The comic book, which was published at the beginning of the month by Graphix, is, according to the Variety report, about "an impoverished widower who gives a disappointing birthday present to his young son-- a cardboard box. Making the best out of a bad situation, they turn the box into a boxer named Bill that magically comes to life, attracting the attention of a neighborhood bully with evil plans."
Sounds pretty cool to us, and the perfect material for Wedge, who directed the first "Ice Age," "Robots," and oversees the Blue Sky Animation Studio in Greenwich, Connecticut. At one point he was tapped to make his live action directorial debut with "Hugo," actually, and when he faced production issues with his next film, "Epic," briefly threatened to decamp to Pixar. (Blue Sky held onto him and the movie is out next spring.)
Douglas TenNepal created the "Earthworm Jim" character that spawned an animated series and a popular videogame. In recent years he has been particularly prolific, writing and drawing a number of critically well-received and popular graphic novels, among the very best of them is the robot western "Iron West" and the hardboiled detective book "Black Cherry."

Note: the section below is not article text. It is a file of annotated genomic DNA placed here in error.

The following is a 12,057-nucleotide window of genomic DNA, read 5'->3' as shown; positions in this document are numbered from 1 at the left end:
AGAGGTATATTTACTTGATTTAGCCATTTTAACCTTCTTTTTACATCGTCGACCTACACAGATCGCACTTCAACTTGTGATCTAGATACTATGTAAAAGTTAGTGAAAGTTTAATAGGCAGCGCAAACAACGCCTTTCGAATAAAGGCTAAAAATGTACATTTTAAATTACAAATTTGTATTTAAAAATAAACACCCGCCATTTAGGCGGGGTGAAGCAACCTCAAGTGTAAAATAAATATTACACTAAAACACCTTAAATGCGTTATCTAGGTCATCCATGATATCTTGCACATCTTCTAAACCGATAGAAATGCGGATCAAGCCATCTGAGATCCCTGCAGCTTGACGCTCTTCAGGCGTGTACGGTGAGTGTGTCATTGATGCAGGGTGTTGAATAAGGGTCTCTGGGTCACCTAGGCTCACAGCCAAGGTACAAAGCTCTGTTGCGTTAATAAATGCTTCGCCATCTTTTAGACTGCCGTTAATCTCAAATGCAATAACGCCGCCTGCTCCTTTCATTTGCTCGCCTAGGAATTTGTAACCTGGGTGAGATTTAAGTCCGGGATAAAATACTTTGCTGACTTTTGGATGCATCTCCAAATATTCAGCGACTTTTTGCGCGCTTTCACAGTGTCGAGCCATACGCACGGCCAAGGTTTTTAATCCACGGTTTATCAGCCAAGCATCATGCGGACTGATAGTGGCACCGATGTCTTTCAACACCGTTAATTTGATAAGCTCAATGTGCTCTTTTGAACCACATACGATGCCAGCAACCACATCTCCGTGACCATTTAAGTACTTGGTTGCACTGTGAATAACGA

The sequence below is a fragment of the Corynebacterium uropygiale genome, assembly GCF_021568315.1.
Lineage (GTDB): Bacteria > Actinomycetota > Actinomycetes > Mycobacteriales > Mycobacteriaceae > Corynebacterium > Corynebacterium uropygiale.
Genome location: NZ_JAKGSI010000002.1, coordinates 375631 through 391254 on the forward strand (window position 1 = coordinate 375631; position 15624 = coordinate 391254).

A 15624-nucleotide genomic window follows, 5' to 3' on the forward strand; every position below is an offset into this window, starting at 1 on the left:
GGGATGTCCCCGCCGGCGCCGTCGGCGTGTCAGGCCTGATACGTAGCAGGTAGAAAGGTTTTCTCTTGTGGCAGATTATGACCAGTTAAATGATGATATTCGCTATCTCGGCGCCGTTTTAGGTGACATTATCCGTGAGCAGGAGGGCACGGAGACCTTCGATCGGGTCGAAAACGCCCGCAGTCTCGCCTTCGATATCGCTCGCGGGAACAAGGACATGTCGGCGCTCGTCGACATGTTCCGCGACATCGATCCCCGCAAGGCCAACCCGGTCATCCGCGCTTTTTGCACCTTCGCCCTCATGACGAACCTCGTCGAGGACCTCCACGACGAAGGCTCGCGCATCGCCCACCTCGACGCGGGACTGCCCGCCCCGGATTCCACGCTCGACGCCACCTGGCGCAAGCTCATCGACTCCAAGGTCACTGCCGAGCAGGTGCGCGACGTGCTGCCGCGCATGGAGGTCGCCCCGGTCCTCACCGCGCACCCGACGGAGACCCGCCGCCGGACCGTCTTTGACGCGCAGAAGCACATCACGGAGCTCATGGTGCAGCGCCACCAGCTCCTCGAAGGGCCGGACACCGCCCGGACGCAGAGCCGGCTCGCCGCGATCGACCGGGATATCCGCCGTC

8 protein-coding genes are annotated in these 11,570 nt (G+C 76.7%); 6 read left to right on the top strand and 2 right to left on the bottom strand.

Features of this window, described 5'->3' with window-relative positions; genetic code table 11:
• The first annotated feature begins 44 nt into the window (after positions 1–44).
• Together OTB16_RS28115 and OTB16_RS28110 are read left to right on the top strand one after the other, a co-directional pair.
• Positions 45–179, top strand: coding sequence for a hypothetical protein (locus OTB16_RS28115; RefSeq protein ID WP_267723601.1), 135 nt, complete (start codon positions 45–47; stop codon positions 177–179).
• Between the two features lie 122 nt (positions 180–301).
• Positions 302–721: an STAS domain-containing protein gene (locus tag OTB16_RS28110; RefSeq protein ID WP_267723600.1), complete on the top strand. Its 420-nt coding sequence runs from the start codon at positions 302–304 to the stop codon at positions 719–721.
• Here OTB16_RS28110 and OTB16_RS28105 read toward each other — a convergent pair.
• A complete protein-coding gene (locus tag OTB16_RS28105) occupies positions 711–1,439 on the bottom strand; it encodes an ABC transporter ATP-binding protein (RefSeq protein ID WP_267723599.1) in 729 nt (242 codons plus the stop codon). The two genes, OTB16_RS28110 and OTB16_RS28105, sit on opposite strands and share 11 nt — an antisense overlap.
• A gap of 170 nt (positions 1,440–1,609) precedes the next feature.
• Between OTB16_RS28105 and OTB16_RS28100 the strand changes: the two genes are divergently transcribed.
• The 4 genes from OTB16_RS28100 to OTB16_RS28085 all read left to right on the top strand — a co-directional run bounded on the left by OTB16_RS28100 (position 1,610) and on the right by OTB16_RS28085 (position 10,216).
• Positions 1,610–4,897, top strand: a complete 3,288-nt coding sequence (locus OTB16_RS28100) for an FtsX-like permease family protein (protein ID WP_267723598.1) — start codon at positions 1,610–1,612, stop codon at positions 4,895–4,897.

Here's the thing… Douglas TenNepal is kind of a horrible person. We noticed it first with the overabundance of a particular homophobic slur in "Black Cherry," and then saw some of his posts online, declaring America to be one kick-ass country, mostly because of the devoted Christians contained therein. He described his opposition to gay marriage in this way: "The same argument I have against letting a man take a dump in the ladies room. An office appropriate for one sex isn't automatically appropriate for another, no matter how much a man loves taking a dump in the ladies room." Uh, what?
Anyway, we hope TenNepal's wizardry with the pen and his innate knack for storytelling comes through in "Cardboard" and not his repugnant personal politics. We're assuming that "Cardboard" will be completely animated, although the vague nature of the Variety report leaves room for interpretation (Fox Animation, after all, is the umbrella term for all animation done at Fox, including films with live-action elements like "Alvin and the Chipmunks").